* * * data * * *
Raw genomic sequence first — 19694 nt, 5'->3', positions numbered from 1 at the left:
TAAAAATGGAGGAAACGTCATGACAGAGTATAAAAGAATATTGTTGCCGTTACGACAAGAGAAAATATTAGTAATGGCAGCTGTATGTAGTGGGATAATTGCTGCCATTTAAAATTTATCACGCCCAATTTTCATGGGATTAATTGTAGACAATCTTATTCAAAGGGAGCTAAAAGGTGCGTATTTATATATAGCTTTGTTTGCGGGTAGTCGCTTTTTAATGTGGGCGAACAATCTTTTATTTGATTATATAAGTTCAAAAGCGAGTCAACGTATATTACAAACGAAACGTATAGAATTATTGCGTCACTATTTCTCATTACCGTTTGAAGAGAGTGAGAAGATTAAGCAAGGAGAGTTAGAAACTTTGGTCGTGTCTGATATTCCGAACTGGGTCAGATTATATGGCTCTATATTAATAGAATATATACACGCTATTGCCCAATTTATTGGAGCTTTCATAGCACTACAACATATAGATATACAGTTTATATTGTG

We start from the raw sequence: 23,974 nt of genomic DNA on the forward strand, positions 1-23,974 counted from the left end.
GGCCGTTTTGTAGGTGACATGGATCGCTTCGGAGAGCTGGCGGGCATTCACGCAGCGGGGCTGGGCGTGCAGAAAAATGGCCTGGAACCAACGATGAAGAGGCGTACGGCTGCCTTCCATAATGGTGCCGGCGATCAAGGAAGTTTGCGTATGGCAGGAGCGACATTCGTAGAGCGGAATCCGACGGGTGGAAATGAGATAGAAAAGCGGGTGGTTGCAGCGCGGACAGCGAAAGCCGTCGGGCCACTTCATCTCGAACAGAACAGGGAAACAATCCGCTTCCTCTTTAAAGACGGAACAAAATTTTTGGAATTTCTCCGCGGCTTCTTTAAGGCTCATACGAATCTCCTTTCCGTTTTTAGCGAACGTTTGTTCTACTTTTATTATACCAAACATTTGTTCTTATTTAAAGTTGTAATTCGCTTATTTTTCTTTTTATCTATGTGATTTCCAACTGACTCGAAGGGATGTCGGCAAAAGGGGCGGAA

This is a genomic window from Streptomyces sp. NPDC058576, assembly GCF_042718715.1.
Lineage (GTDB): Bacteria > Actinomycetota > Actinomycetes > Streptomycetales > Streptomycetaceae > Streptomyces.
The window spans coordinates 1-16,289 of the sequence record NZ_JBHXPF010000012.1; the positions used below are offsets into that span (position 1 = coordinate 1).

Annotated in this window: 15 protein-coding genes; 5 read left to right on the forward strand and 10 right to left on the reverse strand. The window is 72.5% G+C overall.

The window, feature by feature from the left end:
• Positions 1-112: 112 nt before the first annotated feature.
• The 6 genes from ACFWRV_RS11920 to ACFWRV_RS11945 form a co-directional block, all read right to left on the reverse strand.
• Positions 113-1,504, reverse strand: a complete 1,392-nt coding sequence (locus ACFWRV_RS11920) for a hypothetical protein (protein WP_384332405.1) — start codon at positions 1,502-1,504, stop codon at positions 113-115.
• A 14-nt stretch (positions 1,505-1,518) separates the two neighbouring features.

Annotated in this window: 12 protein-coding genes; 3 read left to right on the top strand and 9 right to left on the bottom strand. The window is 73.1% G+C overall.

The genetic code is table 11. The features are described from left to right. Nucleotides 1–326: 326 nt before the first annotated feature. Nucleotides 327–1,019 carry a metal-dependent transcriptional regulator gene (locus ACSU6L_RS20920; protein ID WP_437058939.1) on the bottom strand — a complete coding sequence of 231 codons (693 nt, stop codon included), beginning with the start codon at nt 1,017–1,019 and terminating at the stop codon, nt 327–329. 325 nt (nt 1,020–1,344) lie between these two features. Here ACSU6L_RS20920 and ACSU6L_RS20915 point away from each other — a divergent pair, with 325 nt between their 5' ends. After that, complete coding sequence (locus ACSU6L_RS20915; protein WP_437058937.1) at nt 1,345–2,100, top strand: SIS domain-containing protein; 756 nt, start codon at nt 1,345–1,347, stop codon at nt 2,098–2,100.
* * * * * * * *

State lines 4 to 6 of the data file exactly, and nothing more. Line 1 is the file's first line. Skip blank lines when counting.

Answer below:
GGCCGTTTTGTAGGTGACATGGATCGCTTCGGAGAGCTGGCGGGCATTCACGCAGCGGGGCTGGGCGTGCAGAAAAATGGCCTGGAACCAACGATGAAGAGGCGTACGGCTGCCTTCCATAATGGTGCCGGCGATCAAGGAAGTTTGCGTATGGCAGGAGCGACATTCGTAGAGCGGAATCCGACGGGTGGAAATGAGATAGAAAAGCGGGTGGTTGCAGCGCGGACAGCGAAAGCCGTCGGGCCACTTCATCTCGAACAGAACAGGGAAACAATCCGCTTCCTCTTTAAAGACGGAACAAAATTTTTGGAATTTCTCCGCGGCTTCTTTAAGGCTCATACGAATCTCCTTTCCGTTTTTAGCGAACGTTTGTTCTACTTTTATTATACCAAACATTTGTTCTTATTTAAAGTTGTAATTCGCTTATTTTTCTTTTTATCTATGTGATTTCCAACTGACTCGAAGGGATGTCGGCAAAAGGGGCGGAA

This is a genomic window from Streptomyces sp. NPDC058576, assembly GCF_042718715.1.
Lineage (GTDB): Bacteria > Actinomycetota > Actinomycetes > Streptomycetales > Streptomycetaceae > Streptomyces.